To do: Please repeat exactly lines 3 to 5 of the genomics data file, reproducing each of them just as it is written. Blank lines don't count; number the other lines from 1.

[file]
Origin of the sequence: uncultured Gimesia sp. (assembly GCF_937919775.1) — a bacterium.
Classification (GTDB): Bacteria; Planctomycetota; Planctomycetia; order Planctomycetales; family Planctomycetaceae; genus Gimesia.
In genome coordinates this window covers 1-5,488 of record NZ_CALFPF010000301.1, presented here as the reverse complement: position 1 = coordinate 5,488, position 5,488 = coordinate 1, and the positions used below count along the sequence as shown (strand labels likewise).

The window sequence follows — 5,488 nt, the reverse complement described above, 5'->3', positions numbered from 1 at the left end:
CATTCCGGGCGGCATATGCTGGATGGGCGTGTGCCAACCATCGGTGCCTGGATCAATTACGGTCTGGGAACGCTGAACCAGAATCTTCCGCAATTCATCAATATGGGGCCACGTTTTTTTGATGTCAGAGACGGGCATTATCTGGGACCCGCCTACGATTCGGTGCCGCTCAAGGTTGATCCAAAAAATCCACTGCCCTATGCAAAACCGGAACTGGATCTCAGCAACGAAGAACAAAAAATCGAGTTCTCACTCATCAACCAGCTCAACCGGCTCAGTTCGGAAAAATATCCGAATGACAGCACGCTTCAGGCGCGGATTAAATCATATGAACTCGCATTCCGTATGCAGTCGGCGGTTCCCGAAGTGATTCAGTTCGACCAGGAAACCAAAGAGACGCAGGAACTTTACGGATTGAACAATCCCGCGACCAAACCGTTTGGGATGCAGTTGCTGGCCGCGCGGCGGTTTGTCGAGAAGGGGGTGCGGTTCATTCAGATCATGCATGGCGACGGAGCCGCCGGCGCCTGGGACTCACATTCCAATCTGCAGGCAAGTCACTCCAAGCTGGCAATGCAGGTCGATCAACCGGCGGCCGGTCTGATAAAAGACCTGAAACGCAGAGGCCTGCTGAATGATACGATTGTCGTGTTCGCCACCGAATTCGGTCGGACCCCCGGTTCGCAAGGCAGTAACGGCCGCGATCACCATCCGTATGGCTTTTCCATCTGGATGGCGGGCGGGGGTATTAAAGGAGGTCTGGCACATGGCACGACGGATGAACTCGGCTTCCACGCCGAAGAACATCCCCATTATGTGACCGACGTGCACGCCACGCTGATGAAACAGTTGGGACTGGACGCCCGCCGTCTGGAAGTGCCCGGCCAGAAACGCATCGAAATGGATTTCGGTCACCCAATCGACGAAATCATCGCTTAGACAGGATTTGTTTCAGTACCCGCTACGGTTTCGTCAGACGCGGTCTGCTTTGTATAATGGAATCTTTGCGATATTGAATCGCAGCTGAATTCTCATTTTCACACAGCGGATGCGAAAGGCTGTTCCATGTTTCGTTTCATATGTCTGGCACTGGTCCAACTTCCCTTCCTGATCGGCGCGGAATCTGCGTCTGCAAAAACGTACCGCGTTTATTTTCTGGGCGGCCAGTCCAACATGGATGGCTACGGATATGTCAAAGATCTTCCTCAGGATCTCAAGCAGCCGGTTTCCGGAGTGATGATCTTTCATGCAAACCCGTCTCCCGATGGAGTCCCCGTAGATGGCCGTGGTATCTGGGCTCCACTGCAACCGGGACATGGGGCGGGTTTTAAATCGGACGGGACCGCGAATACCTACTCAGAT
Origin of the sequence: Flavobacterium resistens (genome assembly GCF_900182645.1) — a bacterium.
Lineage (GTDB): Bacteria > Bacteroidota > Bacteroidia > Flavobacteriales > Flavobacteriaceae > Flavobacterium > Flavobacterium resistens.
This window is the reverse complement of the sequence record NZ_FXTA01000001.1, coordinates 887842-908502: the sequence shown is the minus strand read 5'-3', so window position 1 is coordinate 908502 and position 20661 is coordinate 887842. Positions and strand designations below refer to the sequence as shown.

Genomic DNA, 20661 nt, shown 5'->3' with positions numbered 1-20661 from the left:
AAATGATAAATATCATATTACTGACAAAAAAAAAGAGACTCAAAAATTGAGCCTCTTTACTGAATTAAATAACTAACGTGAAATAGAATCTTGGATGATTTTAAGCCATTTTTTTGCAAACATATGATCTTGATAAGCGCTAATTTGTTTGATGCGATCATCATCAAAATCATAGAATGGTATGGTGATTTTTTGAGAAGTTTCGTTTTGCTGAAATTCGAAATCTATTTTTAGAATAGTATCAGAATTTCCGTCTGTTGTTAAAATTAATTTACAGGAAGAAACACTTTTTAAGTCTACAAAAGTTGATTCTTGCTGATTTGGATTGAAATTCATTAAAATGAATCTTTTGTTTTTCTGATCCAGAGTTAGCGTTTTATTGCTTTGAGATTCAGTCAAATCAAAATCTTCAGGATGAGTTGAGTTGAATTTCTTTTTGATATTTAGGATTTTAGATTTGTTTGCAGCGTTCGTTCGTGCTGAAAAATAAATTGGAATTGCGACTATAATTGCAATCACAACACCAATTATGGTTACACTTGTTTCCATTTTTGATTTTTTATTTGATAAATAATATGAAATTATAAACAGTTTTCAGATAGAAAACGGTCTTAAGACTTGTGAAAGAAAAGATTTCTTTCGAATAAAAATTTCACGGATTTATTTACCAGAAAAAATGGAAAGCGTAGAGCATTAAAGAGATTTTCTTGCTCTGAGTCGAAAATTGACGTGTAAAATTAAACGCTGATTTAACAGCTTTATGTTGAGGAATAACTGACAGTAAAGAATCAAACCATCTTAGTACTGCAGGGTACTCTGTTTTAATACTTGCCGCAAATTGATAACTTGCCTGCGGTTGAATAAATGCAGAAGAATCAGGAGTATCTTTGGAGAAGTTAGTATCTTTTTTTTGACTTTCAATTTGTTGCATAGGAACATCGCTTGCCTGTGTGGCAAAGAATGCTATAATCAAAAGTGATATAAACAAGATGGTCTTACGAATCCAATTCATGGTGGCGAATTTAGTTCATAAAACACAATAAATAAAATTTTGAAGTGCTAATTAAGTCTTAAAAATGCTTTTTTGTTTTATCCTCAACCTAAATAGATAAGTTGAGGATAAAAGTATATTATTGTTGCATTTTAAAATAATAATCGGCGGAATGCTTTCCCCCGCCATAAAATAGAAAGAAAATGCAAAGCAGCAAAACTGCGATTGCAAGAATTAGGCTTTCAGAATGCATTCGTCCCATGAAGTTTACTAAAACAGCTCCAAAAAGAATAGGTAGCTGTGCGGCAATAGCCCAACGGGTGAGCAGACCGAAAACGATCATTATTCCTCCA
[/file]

In genome coordinates this window covers 1-5,488 of record NZ_CALFPF010000301.1, presented here as the reverse complement: position 1 = coordinate 5,488, position 5,488 = coordinate 1, and the positions used below count along the sequence as shown (strand labels likewise).

The window sequence follows — 5,488 nt, the reverse complement described above, 5'->3', positions numbered from 1 at the left end:
CATTCCGGGCGGCATATGCTGGATGGGCGTGTGCCAACCATCGGTGCCTGGATCAATTACGGTCTGGGAACGCTGAACCAGAATCTTCCGCAATTCATCAATATGGGGCCACGTTTTTTTGATGTCAGAGACGGGCATTATCTGGGACCCGCCTACGATTCGGTGCCGCTCAAGGTTGATCCAAAAAATCCACTGCCCTATGCAAAACCGGAACTGGATCTCAGCAACGAAGAACAAAAAATCGAGTTCTCACTCATCAACCAGCTCAACCGGCTCAGTTCGGAAAAATATCCGAATGACAGCACGCTTCAGGCGCGGATTAAATCATATGAACTCGCATTCCGTATGCAGTCGGCGGTTCCCGAAGTGATTCAGTTCGACCAGGAAACCAAAGAGACGCAGGAACTTTACGGATTGAACAATCCCGCGACCAAACCGTTTGGGATGCAGTTGCTGGCCGCGCGGCGGTTTGTCGAGAAGGGGGTGCGGTTCATTCAGATCATGCATGGCGACGGAGCCGCCGGCGCCTGGGACTCACATTCCAATCTGCAGGCAAGTCACTCCAAGCTGGCAATGCAGGTCGATCAACCGGCGGCCGGTCTGATAAAAGACCTGAAACGCAGAGGCCTGCTGAATGATACGATTGTCGTGTTCGCCACCGAATTCGGTCGGACCCCCGGTTCGCAAGGCAGTAACGGCCGCGATCACCATCCGTATGGCTTTTCCATCTGGATGGCGGGCGGGGGTATTAAAGGAGGTCTGGCACATGGCACGACGGATGAACTCGGCTTCCACGCCGAAGAACATCCCCATTATGTGACCGACGTGCACGCCACGCTGATGAAACAGTTGGGACTGGACGCCCGCCGTCTGGAAGTGCCCGGCCAGAAACGCATCGAAATGGATTTCGGTCACCCAATCGACGAAATCATCGCTTAGACAGGATTTGTTTCAGTACCCGCTACGGTTTCGTCAGACGCGGTCTGCTTTGTATAATGGAATCTTTGCGATATTGAATCGCAGCTGAATTCTCATTTTCACACAGCGGATGCGAAAGGCTGTTCCATGTTTCGTTTCATATGTCTGGCACTGGTCCAACTTCCCTTCCTGATCGGCGCGGAATCTGCGTCTGCAAAAACGTACCGCGTTTATTTTCTGGGCGGCCAGTCCAACATGGATGGCTACGGATATGTCAAAGATCTTCCTCAGGATCTCAAGCAGCCGGTTTCCGGAGTGATGATCTTTCATGCAAACCCGTCTCCCGATGGAGTCCCCGTAGATGGCCGTGGTATCTGGGCTCCACTGCAACCGGGACATGGGGCGGGTTTTAAATCGGACGGGACCGCGAATACCTACTCAGAT